Additionally, setup is important. Having a stack of Bucket Plan® books and the Family Estate Organizer behind on a table is helpful. So, if my prospect’s eyes are drifting, they’re going to things that are either going to catch their attention or continue to establish why they should hire me and the credentials and the designations that we bring.

Q: Are there times when clients can’t get on visually with you?

A: Yes. At this point it is necessary to be flexible. You can try to say, “Well, are you by your email? May I email this to you?” or “May we take five minutes if you’re by your computer, your laptop or your tablet?”

Then, it can be followed up with “Seeing each other face to face isn’t as important. But I really want you to see what’s on my screen. Are you able to get your tablet or you iPad?”

Q: What happens when a client or prospect is on a computer and can see your screen but not your face?

A: When this happens it is important to slow the pace down, because you can’t read their facial language. To avoid talking over each other, you slow your cadence down and take simple pauses between statements and allow your client/prospect to talk. You don’t want to lose that inner connection between asking great questions and sitting back and listening.

Also, ask a lot of confirming questions such as, “Are we on the same page?,” “Do you have any questions,” etc.

Q: What materials do you use to encourage a smoothly run meeting?

A: Without a streamlined documented planning process you’re just winging it. When you can’t meet with somebody in person it becomes harder and harder to deliver on charisma and a wink and a smile and making people feel good. You need to have a staged, set process that you follow because the technology can be clunky at times.

It is helpful to have two devices running: a laptop that powers the meeting and cameras and a Microsoft Surface Go. The computer is hooked up to the Wi-Fi with the backup and that’s running the camera and the actual meeting. The Surface Go allows to sketch and share files, including writing on top of PDFs. This can be used to write on top of the Bucket Plan, illustrating client’s money on the three buckets.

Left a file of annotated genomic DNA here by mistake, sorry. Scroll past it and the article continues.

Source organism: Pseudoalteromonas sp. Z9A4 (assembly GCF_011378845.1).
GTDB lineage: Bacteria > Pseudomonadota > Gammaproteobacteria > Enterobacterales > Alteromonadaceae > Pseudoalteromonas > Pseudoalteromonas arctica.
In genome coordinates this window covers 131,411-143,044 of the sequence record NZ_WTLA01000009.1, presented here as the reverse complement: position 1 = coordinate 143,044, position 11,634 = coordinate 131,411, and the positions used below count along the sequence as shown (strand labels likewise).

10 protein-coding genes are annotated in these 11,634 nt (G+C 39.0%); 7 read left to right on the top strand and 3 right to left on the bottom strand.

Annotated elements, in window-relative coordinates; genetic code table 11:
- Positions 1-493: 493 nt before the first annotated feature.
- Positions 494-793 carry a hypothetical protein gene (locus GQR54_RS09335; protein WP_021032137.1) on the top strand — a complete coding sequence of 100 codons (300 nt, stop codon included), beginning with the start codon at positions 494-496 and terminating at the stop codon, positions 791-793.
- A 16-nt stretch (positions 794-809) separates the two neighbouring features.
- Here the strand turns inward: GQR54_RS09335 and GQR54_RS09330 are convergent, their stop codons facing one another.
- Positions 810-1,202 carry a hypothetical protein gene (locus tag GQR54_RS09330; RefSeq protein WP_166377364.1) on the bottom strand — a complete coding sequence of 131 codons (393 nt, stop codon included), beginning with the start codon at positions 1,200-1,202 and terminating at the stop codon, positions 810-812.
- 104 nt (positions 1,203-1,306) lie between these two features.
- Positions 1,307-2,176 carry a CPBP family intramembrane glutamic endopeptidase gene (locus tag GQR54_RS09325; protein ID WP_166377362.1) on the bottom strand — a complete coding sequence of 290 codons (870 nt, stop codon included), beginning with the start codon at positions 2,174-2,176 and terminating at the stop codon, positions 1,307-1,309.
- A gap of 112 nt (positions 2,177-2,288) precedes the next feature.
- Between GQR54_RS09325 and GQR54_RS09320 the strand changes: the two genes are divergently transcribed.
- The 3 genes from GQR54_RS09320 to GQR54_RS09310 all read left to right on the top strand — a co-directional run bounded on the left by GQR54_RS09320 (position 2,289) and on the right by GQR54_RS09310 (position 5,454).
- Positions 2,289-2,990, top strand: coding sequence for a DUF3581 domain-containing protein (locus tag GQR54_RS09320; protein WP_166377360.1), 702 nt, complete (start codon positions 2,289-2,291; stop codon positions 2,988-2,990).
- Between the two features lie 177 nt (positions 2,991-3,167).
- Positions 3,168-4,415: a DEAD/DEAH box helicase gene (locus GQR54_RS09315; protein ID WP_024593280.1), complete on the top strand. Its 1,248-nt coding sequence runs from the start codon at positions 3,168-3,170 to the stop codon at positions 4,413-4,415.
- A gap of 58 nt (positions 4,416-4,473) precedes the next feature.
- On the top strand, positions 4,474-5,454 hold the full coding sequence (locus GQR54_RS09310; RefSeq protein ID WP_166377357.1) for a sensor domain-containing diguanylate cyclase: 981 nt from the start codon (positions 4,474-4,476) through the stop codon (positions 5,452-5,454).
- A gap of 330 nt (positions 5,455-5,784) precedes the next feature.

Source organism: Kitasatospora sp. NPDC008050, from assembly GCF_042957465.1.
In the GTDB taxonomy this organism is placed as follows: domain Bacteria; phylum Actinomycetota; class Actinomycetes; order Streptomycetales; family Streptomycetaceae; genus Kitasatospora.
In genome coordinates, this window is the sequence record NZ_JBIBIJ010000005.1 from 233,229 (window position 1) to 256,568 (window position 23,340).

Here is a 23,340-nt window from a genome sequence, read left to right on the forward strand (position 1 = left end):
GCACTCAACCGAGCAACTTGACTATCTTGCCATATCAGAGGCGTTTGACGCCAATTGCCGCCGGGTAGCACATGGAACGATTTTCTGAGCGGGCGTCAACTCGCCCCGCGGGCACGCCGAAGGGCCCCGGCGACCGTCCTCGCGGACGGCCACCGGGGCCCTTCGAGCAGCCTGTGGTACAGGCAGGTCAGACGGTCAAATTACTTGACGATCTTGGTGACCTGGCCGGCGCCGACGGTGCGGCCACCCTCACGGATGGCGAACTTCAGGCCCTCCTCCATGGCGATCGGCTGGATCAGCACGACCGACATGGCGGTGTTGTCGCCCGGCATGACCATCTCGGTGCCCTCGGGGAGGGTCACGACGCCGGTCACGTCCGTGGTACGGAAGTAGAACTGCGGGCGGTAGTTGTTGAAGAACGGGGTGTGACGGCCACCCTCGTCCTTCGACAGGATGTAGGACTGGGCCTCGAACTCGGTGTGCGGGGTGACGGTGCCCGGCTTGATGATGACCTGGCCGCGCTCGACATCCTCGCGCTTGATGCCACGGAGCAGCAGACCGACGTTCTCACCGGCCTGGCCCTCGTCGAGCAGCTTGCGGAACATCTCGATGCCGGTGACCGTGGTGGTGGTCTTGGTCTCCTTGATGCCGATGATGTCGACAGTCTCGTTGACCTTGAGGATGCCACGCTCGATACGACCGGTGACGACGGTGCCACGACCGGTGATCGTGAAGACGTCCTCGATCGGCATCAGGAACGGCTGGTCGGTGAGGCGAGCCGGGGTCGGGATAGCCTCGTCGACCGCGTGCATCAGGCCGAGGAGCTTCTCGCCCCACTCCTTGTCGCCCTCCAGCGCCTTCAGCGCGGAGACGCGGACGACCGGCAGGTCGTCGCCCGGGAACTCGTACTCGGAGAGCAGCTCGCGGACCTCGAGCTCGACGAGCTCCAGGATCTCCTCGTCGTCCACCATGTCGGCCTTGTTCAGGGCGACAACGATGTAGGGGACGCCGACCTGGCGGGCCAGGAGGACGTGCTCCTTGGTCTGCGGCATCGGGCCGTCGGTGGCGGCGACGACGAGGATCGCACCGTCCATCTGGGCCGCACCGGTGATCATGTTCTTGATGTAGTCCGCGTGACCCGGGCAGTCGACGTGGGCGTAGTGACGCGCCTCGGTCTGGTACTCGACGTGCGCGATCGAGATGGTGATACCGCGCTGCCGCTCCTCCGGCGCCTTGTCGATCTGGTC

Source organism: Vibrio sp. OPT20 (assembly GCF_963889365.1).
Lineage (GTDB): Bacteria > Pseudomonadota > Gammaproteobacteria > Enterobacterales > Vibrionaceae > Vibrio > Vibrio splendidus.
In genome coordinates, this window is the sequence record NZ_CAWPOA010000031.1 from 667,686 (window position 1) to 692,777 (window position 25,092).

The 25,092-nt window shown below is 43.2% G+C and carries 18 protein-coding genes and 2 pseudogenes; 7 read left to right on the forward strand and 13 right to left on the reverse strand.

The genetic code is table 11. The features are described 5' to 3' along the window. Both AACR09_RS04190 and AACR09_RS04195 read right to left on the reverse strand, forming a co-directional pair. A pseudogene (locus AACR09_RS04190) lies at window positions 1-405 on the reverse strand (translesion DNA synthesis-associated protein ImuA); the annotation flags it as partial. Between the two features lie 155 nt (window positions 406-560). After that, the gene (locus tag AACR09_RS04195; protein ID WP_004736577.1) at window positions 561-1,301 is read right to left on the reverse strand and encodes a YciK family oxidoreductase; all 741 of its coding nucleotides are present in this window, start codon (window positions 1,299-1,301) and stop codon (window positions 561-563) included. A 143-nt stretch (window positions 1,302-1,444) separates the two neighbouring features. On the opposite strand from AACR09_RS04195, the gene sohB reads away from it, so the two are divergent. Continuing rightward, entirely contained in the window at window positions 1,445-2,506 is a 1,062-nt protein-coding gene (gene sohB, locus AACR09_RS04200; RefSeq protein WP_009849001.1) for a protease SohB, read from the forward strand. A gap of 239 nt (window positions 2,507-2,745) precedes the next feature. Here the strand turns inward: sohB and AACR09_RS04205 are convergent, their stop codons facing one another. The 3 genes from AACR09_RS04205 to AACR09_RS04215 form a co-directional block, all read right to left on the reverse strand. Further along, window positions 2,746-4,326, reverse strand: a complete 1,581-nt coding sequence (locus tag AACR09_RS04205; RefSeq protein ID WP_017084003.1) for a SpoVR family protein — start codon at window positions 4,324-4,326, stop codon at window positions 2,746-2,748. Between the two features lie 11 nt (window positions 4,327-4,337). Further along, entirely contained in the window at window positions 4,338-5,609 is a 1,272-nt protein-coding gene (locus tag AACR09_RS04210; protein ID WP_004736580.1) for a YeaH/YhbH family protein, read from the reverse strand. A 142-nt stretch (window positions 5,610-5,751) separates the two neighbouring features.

The Ring Central meeting I slogged on through the laptop as well as from the tablet. The video is then turned off of the tablet and its used only to share the screen.

Four folders include saved files on the tablet: Step One, Step Two, Step Three, and Step Four. Meeting materials for each meeting are housed accordingly and opened in advance of the meeting.

As a note, do not simply just click “Save” and save over your master files because then you got to go restructure those folders each time.

Q: Why is it so important to have such an organized process?

A: With our financial planning, we deal with a lot – everything from simplified retirement income distribution planning to very complex planning for high net worth individuals. Everything to differentiate you is included in these folders. You are able to not only show tools for the first meeting but also share what the next three meetings would look like, including the plan delivery.

The annual review process is shared as is the fact the client could sit and fight traffic for 20 or 30 minutes and drive into your office or we can do this from the comfort of your living room and your office.” I think people actually are appreciating that more in today’s era.